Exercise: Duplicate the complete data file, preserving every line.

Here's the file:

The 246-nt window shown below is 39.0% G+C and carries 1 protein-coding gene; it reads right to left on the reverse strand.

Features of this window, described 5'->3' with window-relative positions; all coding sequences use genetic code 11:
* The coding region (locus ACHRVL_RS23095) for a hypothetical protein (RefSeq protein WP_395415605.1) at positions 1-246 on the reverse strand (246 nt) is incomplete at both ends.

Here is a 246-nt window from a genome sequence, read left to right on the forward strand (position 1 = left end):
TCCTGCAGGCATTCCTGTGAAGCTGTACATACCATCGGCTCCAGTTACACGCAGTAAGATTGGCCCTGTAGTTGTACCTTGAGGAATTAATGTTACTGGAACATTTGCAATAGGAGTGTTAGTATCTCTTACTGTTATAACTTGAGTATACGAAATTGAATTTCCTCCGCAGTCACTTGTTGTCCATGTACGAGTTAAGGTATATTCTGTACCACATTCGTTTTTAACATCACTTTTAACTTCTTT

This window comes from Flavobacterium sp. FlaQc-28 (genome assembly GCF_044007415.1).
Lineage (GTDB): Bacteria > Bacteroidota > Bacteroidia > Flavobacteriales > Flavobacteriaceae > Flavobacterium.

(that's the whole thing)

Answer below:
The 246-nt window shown below is 39.0% G+C and carries 1 protein-coding gene; it reads right to left on the reverse strand.

Features of this window, described 5'->3' with window-relative positions; all coding sequences use genetic code 11:
* The coding region (locus ACHRVL_RS23095) for a hypothetical protein (RefSeq protein WP_395415605.1) at positions 1-246 on the reverse strand (246 nt) is incomplete at both ends.

Here is a 246-nt window from a genome sequence, read left to right on the forward strand (position 1 = left end):
TCCTGCAGGCATTCCTGTGAAGCTGTACATACCATCGGCTCCAGTTACACGCAGTAAGATTGGCCCTGTAGTTGTACCTTGAGGAATTAATGTTACTGGAACATTTGCAATAGGAGTGTTAGTATCTCTTACTGTTATAACTTGAGTATACGAAATTGAATTTCCTCCGCAGTCACTTGTTGTCCATGTACGAGTTAAGGTATATTCTGTACCACATTCGTTTTTAACATCACTTTTAACTTCTTT

This window comes from Flavobacterium sp. FlaQc-28 (genome assembly GCF_044007415.1).
Lineage (GTDB): Bacteria > Bacteroidota > Bacteroidia > Flavobacteriales > Flavobacteriaceae > Flavobacterium.